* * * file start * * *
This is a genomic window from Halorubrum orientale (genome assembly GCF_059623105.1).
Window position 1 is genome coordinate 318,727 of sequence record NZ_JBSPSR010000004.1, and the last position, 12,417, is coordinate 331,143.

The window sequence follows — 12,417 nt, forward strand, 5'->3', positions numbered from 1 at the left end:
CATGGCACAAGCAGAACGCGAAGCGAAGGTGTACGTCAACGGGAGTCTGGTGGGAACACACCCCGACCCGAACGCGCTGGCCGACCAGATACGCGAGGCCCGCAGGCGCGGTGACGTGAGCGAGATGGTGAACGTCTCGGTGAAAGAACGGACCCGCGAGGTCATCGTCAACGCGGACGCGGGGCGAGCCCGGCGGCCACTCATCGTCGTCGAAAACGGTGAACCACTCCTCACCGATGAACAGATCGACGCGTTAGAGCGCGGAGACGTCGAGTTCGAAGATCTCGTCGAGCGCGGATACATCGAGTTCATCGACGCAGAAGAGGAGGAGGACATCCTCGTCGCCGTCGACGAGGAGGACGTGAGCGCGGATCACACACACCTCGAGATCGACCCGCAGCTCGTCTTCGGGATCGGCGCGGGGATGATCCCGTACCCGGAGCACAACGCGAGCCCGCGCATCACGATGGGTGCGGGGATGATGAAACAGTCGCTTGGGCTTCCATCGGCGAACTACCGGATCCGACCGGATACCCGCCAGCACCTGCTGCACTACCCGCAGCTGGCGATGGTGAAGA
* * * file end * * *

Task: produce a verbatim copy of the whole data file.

This is a genomic window from Halorubrum orientale (genome assembly GCF_059623105.1).
Window position 1 is genome coordinate 318,727 of sequence record NZ_JBSPSR010000004.1, and the last position, 12,417, is coordinate 331,143.

The window sequence follows — 12,417 nt, forward strand, 5'->3', positions numbered from 1 at the left end:
CATGGCACAAGCAGAACGCGAAGCGAAGGTGTACGTCAACGGGAGTCTGGTGGGAACACACCCCGACCCGAACGCGCTGGCCGACCAGATACGCGAGGCCCGCAGGCGCGGTGACGTGAGCGAGATGGTGAACGTCTCGGTGAAAGAACGGACCCGCGAGGTCATCGTCAACGCGGACGCGGGGCGAGCCCGGCGGCCACTCATCGTCGTCGAAAACGGTGAACCACTCCTCACCGATGAACAGATCGACGCGTTAGAGCGCGGAGACGTCGAGTTCGAAGATCTCGTCGAGCGCGGATACATCGAGTTCATCGACGCAGAAGAGGAGGAGGACATCCTCGTCGCCGTCGACGAGGAGGACGTGAGCGCGGATCACACACACCTCGAGATCGACCCGCAGCTCGTCTTCGGGATCGGCGCGGGGATGATCCCGTACCCGGAGCACAACGCGAGCCCGCGCATCACGATGGGTGCGGGGATGATGAAACAGTCGCTTGGGCTTCCATCGGCGAACTACCGGATCCGACCGGATACCCGCCAGCACCTGCTGCACTACCCGCAGCTGGCGATGGTGAAGA